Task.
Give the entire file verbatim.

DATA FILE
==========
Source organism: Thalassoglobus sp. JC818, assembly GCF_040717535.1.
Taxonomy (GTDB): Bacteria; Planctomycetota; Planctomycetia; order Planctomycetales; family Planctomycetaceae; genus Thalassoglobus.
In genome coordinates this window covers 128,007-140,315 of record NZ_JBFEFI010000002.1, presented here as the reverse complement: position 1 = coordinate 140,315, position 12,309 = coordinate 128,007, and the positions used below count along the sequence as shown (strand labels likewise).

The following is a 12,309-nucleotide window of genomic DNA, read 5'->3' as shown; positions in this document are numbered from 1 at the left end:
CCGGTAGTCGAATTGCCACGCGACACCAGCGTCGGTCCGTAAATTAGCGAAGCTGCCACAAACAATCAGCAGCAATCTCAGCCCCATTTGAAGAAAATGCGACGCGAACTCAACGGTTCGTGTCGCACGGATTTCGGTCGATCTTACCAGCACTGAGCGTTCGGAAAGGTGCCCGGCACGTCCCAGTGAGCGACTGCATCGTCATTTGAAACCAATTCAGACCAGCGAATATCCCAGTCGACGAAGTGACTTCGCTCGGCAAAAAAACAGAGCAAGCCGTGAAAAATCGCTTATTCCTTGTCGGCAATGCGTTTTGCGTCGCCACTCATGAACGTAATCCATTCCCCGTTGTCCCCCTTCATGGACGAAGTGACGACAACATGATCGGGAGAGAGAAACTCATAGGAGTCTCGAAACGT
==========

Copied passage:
Source organism: Thalassoglobus sp. JC818, assembly GCF_040717535.1.
Taxonomy (GTDB): Bacteria; Planctomycetota; Planctomycetia; order Planctomycetales; family Planctomycetaceae; genus Thalassoglobus.
In genome coordinates this window covers 128,007-140,315 of record NZ_JBFEFI010000002.1, presented here as the reverse complement: position 1 = coordinate 140,315, position 12,309 = coordinate 128,007, and the positions used below count along the sequence as shown (strand labels likewise).

The following is a 12,309-nucleotide window of genomic DNA, read 5'->3' as shown; positions in this document are numbered from 1 at the left end:
CCGGTAGTCGAATTGCCACGCGACACCAGCGTCGGTCCGTAAATTAGCGAAGCTGCCACAAACAATCAGCAGCAATCTCAGCCCCATTTGAAGAAAATGCGACGCGAACTCAACGGTTCGTGTCGCACGGATTTCGGTCGATCTTACCAGCACTGAGCGTTCGGAAAGGTGCCCGGCACGTCCCAGTGAGCGACTGCATCGTCATTTGAAACCAATTCAGACCAGCGAATATCCCAGTCGACGAAGTGACTTCGCTCGGCAAAAAAACAGAGCAAGCCGTGAAAAATCGCTTATTCCTTGTCGGCAATGCGTTTTGCGTCGCCACTCATGAACGTAATCCATTCCCCGTTGTCCCCCTTCATGGACGAAGTGACGACAACATGATCGGGAGAGAGAAACTCATAGGAGTCTCGAAACGT